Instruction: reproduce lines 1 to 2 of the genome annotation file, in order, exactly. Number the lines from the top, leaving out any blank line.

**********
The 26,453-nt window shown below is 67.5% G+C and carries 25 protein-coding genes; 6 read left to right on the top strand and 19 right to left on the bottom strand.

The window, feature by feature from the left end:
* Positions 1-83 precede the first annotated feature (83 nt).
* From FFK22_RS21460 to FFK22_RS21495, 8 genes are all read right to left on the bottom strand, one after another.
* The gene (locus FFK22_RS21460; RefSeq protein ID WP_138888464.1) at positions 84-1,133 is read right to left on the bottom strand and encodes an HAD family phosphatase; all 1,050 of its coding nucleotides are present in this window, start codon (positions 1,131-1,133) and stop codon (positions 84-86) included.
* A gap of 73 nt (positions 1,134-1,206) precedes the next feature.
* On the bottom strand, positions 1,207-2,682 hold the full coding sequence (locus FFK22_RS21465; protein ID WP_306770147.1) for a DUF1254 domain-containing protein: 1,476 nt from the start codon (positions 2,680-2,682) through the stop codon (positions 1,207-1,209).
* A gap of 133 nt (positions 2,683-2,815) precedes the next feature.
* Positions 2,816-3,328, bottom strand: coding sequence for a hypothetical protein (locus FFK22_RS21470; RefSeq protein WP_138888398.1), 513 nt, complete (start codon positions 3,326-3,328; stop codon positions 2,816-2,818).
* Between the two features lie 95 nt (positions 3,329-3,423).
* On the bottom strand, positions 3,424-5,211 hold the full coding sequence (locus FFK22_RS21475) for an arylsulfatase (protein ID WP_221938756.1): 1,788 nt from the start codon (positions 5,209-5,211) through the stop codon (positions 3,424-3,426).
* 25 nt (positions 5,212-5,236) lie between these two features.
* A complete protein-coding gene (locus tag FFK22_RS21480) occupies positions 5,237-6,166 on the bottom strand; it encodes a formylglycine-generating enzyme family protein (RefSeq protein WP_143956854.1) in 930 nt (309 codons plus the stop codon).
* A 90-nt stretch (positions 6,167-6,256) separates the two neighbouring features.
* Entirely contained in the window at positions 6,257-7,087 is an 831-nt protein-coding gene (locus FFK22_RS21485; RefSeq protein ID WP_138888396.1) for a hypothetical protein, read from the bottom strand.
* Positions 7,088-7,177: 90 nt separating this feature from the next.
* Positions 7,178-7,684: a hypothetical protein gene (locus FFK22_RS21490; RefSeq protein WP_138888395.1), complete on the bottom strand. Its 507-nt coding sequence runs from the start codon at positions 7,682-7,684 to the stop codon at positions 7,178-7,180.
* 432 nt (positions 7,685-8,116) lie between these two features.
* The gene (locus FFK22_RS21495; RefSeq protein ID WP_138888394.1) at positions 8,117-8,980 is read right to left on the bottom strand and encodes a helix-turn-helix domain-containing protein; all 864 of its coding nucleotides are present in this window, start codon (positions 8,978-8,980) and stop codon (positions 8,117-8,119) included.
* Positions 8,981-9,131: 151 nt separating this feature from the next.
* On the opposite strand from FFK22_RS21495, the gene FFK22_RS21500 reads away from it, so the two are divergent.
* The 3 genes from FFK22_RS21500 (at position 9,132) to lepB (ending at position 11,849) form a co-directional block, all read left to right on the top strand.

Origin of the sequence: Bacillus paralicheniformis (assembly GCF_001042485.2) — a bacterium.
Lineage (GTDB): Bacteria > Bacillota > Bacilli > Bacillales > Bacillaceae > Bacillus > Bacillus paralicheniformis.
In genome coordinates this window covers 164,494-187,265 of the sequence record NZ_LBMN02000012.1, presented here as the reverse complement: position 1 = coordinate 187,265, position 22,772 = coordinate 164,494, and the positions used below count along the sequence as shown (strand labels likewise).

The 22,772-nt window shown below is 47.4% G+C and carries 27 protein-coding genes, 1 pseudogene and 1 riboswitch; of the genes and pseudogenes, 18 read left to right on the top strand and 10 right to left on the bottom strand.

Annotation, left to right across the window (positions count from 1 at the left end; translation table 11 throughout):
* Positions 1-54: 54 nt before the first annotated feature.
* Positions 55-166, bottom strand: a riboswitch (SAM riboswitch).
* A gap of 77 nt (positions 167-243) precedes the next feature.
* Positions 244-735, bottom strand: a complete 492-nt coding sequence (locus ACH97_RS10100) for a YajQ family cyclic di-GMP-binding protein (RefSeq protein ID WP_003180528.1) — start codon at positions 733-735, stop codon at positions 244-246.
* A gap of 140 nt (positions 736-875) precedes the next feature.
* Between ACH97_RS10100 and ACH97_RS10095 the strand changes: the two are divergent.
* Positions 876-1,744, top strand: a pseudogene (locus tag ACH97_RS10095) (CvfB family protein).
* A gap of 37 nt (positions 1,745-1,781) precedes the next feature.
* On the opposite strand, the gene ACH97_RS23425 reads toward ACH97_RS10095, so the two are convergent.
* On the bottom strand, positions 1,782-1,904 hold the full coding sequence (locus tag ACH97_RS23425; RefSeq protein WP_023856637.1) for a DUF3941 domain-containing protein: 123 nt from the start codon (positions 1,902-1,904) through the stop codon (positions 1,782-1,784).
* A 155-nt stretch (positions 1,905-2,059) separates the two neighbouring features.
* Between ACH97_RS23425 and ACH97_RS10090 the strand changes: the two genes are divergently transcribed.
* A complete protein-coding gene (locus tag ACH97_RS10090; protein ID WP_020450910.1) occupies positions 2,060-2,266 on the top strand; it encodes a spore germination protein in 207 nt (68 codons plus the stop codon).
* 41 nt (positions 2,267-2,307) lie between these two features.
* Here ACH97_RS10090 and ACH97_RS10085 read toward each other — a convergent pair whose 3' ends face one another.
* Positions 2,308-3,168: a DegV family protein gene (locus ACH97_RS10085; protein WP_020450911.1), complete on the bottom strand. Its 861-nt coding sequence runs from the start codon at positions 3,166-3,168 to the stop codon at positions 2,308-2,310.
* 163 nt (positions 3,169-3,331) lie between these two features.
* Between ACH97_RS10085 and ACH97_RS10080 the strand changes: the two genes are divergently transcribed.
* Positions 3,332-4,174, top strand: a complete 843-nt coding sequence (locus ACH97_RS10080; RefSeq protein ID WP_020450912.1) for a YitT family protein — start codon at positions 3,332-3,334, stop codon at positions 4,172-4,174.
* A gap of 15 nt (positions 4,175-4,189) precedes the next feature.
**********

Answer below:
The 26,453-nt window shown below is 67.5% G+C and carries 25 protein-coding genes; 6 read left to right on the top strand and 19 right to left on the bottom strand.

The window, feature by feature from the left end: